Question about Nakamichi SoundSpace 5 Shelf System
My wife stapled a speaker wire and obviously shorted something in the system. The receiver appears to be functioning, but I'm getting no sound from either speaker.
I've got what looks like 3 rails of 20VDC coming out of the power supply - I don't have a schematic, so I'm flying a bit blind here, but that seems about right. I'm guessing the malfunction is in the amplifier, but I've not yet taken the back off.
Hi Ho There,
The speakers can be driven to make sound by several different power devices, These devices can be FET's or Transistors, or a output Integrated circuit.
All of these devices can be damaged by shorting the speaker wires I suspect thats what has happened in your case...
The manufacturers provide internal p[rotection and this can be in the form of a fuse which will beaccessible from the ouitside of the case.
Have a good look to see if there are any fuses there that are blown that you can replace yourself...Please replace with the same value type as fitted already...
If you cant locate any blown fuses then it will need to be taken to a service person to strip the cover off to see if there are any fuses that can be replaced inside....otherwise it will need to be repaired especially if the output device is damaged in any way..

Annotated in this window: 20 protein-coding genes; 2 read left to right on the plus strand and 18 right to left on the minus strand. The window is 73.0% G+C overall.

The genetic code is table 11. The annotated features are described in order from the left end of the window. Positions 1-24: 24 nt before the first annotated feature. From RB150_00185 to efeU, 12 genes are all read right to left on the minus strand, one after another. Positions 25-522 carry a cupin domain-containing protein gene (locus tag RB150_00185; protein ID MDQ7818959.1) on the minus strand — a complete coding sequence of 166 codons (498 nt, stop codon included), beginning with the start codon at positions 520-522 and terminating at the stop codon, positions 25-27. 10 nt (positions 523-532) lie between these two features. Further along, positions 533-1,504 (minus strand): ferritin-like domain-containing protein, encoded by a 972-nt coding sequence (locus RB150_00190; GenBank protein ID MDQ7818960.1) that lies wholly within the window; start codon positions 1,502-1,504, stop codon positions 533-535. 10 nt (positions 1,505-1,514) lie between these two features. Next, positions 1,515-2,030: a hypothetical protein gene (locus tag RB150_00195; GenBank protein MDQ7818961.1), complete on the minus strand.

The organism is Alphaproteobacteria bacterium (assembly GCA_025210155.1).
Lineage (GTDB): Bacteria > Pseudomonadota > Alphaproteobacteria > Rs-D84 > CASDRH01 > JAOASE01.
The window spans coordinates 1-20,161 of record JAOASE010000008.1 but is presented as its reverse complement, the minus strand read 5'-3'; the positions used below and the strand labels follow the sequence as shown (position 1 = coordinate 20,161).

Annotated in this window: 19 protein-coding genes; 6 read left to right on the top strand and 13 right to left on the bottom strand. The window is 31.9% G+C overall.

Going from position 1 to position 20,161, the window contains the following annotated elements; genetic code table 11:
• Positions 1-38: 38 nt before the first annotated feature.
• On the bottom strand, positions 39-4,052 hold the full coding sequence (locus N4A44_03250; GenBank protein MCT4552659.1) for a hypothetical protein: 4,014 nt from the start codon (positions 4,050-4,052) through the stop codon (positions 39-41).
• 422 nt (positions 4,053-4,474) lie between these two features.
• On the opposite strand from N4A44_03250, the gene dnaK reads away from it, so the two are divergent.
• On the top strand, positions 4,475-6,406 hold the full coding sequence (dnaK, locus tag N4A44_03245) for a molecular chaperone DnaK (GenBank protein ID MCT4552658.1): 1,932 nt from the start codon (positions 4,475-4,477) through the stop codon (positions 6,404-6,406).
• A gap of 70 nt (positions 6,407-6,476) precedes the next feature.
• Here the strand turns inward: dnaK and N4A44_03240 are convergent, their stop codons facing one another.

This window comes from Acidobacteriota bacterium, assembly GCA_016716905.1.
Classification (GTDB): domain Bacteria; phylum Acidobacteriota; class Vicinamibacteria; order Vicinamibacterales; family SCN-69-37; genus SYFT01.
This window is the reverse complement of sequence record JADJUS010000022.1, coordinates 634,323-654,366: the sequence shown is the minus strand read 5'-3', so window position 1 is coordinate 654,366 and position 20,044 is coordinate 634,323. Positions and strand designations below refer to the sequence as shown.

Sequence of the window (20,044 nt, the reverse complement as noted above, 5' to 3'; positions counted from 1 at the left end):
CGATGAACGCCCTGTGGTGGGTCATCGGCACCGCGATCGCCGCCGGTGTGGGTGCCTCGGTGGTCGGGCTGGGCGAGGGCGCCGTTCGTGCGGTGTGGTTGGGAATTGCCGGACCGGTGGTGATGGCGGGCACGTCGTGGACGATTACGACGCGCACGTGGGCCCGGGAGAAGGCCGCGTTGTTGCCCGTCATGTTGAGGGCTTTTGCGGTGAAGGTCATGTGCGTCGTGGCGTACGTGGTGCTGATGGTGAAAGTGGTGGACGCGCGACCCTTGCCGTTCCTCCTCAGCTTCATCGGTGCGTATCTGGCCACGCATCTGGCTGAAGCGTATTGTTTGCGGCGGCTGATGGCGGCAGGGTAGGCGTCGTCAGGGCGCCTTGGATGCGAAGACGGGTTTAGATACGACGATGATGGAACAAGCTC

If you are lucky it should be just a fuse as the "wifey staple" would most likely have shorted out omly the one channel, and as you say both channels dead then its more likely to be a fuse that supplies all the output stage devices that has disrupted..
Posted on Dec 25, 2007
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Posted on Jan 02, 2017
Tips for a great answer:
Generally speaking, an amp protects itself from heat, shorts, overloads and operator exuberance by refusing to turn on or stay on.
Overloads can be from excessive periods of high output or marginally low impedance loading by the speakers; and shorts would be wiring issues or a speaker blowing up.
In your case it is obviously not heat, speaker load or excessive volume at the moment.
You could unplug it then turn it upside down and shake it to see if something metallic is rattling around inside it. Maybe open it up and sniff for burnt components, but even if you see something obvious and replace it you migh not know what the original cause for failure was, so you may just be wasting time and sacrificing new parts.
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